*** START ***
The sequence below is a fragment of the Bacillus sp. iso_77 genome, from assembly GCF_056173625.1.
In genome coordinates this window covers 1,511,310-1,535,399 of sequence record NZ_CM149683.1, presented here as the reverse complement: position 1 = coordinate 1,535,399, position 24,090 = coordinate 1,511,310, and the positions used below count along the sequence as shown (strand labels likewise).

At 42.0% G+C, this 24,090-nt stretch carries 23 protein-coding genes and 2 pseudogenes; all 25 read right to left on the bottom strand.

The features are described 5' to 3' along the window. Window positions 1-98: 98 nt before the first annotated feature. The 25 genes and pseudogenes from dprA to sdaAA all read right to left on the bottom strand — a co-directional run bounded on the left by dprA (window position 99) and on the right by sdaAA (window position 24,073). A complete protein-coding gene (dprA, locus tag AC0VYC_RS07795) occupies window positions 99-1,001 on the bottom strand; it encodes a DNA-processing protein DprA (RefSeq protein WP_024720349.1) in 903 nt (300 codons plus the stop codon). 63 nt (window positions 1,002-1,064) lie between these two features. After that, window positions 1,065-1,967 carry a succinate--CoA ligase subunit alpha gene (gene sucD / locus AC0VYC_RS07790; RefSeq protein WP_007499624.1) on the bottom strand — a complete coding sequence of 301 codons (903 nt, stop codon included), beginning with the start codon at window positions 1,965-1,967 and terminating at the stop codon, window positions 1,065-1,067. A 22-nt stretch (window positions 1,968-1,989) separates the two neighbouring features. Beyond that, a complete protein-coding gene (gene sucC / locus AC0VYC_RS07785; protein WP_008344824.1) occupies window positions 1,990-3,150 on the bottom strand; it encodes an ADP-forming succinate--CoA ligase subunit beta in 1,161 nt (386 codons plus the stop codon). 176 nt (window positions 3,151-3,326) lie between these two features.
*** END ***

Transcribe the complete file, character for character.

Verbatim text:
The sequence below is a fragment of the Bacillus sp. iso_77 genome, from assembly GCF_056173625.1.
In genome coordinates this window covers 1,511,310-1,535,399 of sequence record NZ_CM149683.1, presented here as the reverse complement: position 1 = coordinate 1,535,399, position 24,090 = coordinate 1,511,310, and the positions used below count along the sequence as shown (strand labels likewise).

At 42.0% G+C, this 24,090-nt stretch carries 23 protein-coding genes and 2 pseudogenes; all 25 read right to left on the bottom strand.

The features are described 5' to 3' along the window. Window positions 1-98: 98 nt before the first annotated feature. The 25 genes and pseudogenes from dprA to sdaAA all read right to left on the bottom strand — a co-directional run bounded on the left by dprA (window position 99) and on the right by sdaAA (window position 24,073). A complete protein-coding gene (dprA, locus tag AC0VYC_RS07795) occupies window positions 99-1,001 on the bottom strand; it encodes a DNA-processing protein DprA (RefSeq protein WP_024720349.1) in 903 nt (300 codons plus the stop codon). 63 nt (window positions 1,002-1,064) lie between these two features. After that, window positions 1,065-1,967 carry a succinate--CoA ligase subunit alpha gene (gene sucD / locus AC0VYC_RS07790; RefSeq protein WP_007499624.1) on the bottom strand — a complete coding sequence of 301 codons (903 nt, stop codon included), beginning with the start codon at window positions 1,965-1,967 and terminating at the stop codon, window positions 1,065-1,067. A 22-nt stretch (window positions 1,968-1,989) separates the two neighbouring features. Beyond that, a complete protein-coding gene (gene sucC / locus AC0VYC_RS07785; protein WP_008344824.1) occupies window positions 1,990-3,150 on the bottom strand; it encodes an ADP-forming succinate--CoA ligase subunit beta in 1,161 nt (386 codons plus the stop codon). 176 nt (window positions 3,151-3,326) lie between these two features.